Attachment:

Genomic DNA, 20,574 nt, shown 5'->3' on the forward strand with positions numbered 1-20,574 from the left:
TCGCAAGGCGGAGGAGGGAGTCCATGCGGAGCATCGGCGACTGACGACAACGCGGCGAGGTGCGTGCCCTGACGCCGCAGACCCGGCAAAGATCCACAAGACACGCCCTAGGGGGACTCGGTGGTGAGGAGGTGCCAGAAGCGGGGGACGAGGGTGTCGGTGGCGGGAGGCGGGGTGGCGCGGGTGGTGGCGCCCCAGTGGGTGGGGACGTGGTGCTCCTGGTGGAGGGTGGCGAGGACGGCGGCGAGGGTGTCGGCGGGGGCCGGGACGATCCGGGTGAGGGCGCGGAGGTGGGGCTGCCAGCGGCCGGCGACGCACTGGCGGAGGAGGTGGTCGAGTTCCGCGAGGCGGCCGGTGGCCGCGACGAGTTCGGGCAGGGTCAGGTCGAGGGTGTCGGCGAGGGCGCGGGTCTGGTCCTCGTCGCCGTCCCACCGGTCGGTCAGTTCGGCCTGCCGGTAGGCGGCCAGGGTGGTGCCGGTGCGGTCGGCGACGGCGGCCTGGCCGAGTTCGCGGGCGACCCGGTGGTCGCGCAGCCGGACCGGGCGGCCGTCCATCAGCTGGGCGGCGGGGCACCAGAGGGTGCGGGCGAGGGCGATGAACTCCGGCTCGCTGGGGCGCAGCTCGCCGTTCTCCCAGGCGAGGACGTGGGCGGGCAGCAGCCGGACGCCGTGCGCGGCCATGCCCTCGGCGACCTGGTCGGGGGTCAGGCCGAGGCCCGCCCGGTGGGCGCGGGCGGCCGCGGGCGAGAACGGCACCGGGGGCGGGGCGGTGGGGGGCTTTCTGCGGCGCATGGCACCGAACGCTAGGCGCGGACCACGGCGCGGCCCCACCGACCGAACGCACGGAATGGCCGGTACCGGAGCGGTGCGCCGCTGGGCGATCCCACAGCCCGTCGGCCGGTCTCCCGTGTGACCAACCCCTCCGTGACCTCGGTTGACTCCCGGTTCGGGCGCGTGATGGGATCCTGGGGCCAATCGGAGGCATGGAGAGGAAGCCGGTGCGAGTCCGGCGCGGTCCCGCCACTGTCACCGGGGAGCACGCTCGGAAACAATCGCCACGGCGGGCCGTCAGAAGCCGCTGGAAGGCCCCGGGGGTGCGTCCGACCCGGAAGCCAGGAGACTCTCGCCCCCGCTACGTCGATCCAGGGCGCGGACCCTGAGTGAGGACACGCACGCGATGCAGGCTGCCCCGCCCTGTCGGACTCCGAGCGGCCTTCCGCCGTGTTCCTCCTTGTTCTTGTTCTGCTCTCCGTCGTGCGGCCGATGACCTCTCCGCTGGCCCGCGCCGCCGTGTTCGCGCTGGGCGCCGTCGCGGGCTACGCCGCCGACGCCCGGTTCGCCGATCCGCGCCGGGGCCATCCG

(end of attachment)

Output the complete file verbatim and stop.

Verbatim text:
Genomic DNA, 20,574 nt, shown 5'->3' on the forward strand with positions numbered 1-20,574 from the left:
TCGCAAGGCGGAGGAGGGAGTCCATGCGGAGCATCGGCGACTGACGACAACGCGGCGAGGTGCGTGCCCTGACGCCGCAGACCCGGCAAAGATCCACAAGACACGCCCTAGGGGGACTCGGTGGTGAGGAGGTGCCAGAAGCGGGGGACGAGGGTGTCGGTGGCGGGAGGCGGGGTGGCGCGGGTGGTGGCGCCCCAGTGGGTGGGGACGTGGTGCTCCTGGTGGAGGGTGGCGAGGACGGCGGCGAGGGTGTCGGCGGGGGCCGGGACGATCCGGGTGAGGGCGCGGAGGTGGGGCTGCCAGCGGCCGGCGACGCACTGGCGGAGGAGGTGGTCGAGTTCCGCGAGGCGGCCGGTGGCCGCGACGAGTTCGGGCAGGGTCAGGTCGAGGGTGTCGGCGAGGGCGCGGGTCTGGTCCTCGTCGCCGTCCCACCGGTCGGTCAGTTCGGCCTGCCGGTAGGCGGCCAGGGTGGTGCCGGTGCGGTCGGCGACGGCGGCCTGGCCGAGTTCGCGGGCGACCCGGTGGTCGCGCAGCCGGACCGGGCGGCCGTCCATCAGCTGGGCGGCGGGGCACCAGAGGGTGCGGGCGAGGGCGATGAACTCCGGCTCGCTGGGGCGCAGCTCGCCGTTCTCCCAGGCGAGGACGTGGGCGGGCAGCAGCCGGACGCCGTGCGCGGCCATGCCCTCGGCGACCTGGTCGGGGGTCAGGCCGAGGCCCGCCCGGTGGGCGCGGGCGGCCGCGGGCGAGAACGGCACCGGGGGCGGGGCGGTGGGGGGCTTTCTGCGGCGCATGGCACCGAACGCTAGGCGCGGACCACGGCGCGGCCCCACCGACCGAACGCACGGAATGGCCGGTACCGGAGCGGTGCGCCGCTGGGCGATCCCACAGCCCGTCGGCCGGTCTCCCGTGTGACCAACCCCTCCGTGACCTCGGTTGACTCCCGGTTCGGGCGCGTGATGGGATCCTGGGGCCAATCGGAGGCATGGAGAGGAAGCCGGTGCGAGTCCGGCGCGGTCCCGCCACTGTCACCGGGGAGCACGCTCGGAAACAATCGCCACGGCGGGCCGTCAGAAGCCGCTGGAAGGCCCCGGGGGTGCGTCCGACCCGGAAGCCAGGAGACTCTCGCCCCCGCTACGTCGATCCAGGGCGCGGACCCTGAGTGAGGACACGCACGCGATGCAGGCTGCCCCGCCCTGTCGGACTCCGAGCGGCCTTCCGCCGTGTTCCTCCTTGTTCTTGTTCTGCTCTCCGTCGTGCGGCCGATGACCTCTCCGCTGGCCCGCGCCGCCGTGTTCGCGCTGGGCGCCGTCGCGGGCTACGCCGCCGACGCCCGGTTCGCCGATCCGCGCCGGGGCCATCCG